Last month I wrote that Every Page is Page One Topics are Everywhere, and I listed the principle characteristics of such topic as I see them. I said I would write in more depth about each of these characteristics. This is the first of those posts, on the standalone property of EPPO topics.
The word standalone is open to many interpretations. I have written before on what standalone means from the point of view of an authoring system and made a distinction between a chunk of content being able to exist alone (inside a CMS, for instance) and it being able to function alone for the reader. Here I want to look at what it means for a topic to function alone.
My purpose here is not to prescribe some new form of information design, but rather to explore the properties of the millions of EPPO topics that already exist in the world and are being written every day.
So what does it mean to say that millions of technical articles, blog postings, recipes, encyclopedia articles, used car reviews, etc. are standalone. Firstly, and most basically, it means that they are individually publishable. It means that readers are willing to accept them as discrete entities and regard them as useful and complete.
This does not mean that the reader will always find all they seek in a single topic. Clearly they will not. Sometimes they will blame the topic when it does not meet all their needs, but if it is a good topic, they will usually credit it with answering one need, and will then go on to seek other topics to answer other needs.
Suppose the reader is shopping for a used car. A review of a 2003-2008 Subaru Forrester will clearly meet a need for them. It will help them decide if a 2003-2008 Forrester is a car they should consider. But it won’t fulfill all their needs. They will want to read other reviews of other vehicles before choosing the one to buy. A fair and honest reader will judge the Forrester review complete if it covers all the salient points of the Forrester, and incomplete if it does not. They will not blame the Forrester review for not containing all the salient information on all the other cars on their list.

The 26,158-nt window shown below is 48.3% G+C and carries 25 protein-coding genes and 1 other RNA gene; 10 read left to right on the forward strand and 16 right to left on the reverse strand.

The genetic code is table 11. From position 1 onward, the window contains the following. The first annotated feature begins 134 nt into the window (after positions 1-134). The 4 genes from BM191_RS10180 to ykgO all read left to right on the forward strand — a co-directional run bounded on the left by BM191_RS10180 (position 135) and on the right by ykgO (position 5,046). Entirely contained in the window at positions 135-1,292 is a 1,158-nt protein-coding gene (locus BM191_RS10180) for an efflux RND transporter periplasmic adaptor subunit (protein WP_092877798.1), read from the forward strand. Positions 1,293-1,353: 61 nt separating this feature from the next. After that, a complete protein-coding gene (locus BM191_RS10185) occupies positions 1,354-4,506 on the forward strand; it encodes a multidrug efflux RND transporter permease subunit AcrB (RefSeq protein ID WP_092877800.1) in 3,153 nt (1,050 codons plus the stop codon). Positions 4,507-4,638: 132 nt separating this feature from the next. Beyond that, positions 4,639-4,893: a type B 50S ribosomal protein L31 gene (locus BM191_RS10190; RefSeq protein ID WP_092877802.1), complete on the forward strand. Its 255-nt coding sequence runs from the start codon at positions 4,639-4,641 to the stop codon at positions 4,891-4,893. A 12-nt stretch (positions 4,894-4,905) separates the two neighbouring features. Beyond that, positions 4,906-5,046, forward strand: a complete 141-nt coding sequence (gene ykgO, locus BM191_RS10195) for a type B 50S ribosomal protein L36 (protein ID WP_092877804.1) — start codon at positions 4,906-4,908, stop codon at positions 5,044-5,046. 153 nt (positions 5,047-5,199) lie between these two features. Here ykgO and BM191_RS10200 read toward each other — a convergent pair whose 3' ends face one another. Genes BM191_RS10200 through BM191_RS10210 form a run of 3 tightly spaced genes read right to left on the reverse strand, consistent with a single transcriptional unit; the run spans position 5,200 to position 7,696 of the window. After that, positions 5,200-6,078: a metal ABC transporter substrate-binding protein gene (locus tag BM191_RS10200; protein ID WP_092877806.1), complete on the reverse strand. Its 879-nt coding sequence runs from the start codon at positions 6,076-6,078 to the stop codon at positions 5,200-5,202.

Here’s one way to look at it: there is a difference between a topic having a dependency and a reader having a dependency. Fair readers will blame a topic for having unmet dependencies. They will not blame the topic for their own dependencies.
Reader’s dependencies can be of various kinds. In the case of the used car shopper, their dependency is their particular list of car requirements. If the reader is looking only for vehicles with permanent all-wheel drive and manual transmissions, no single car review can be expected to anticipate that particular dependency. A comparison article on small SUVs, for instance, would be of little use to this reader since most small SUVs don’t match those criteria.
Another reader dependency is knowledge of a field. In the case of a recipe, for instance a particular reader may not know how to boil water. If a recipe says to boil potatoes for 12 minutes, for instance, it is not the fault of the recipe that the reader does not know how to boil water. Individual recipes are not responsible for teaching people basic cooking terms, or telling them how basic kitchen appliances work. If the reader does not know how to work their food processor, for instance, that is a reader dependency, not a dependency of the recipe topic. On the other hand, if it fails to tell you to melt the butter before adding it to the mix, that is a dependency in the recipe itself, not in the reader.
So, when we say that a topic is standalone, we mean that it is free of topic dependencies. We do not mean, and cannot reasonably demand, that it is free of reader dependencies. Most readers will have dependencies. To meet those dependencies, the reader is sometimes going to need to consult other topics.
Possible reader dependencies include: this is not the right topic for their task, they don’t have the requisite understanding to read this task, they don’t have all the components needed to perform this task (and must perform other tasks to obtain them), they don’t have all the specific data required to complete the task (and must consult reference information to obtain that data).
To be considered standalone, therefore, a topic needs to meet the reader’s reasonable expectation of a topic of this sort. It does not have to satisfy all the reader’s personal dependencies. To be sure, it may not always be obvious when a dependency is a reader dependency and when it is a topic dependency. Examining the other properties of a Every Page is Page One topic may help us with making the distinction.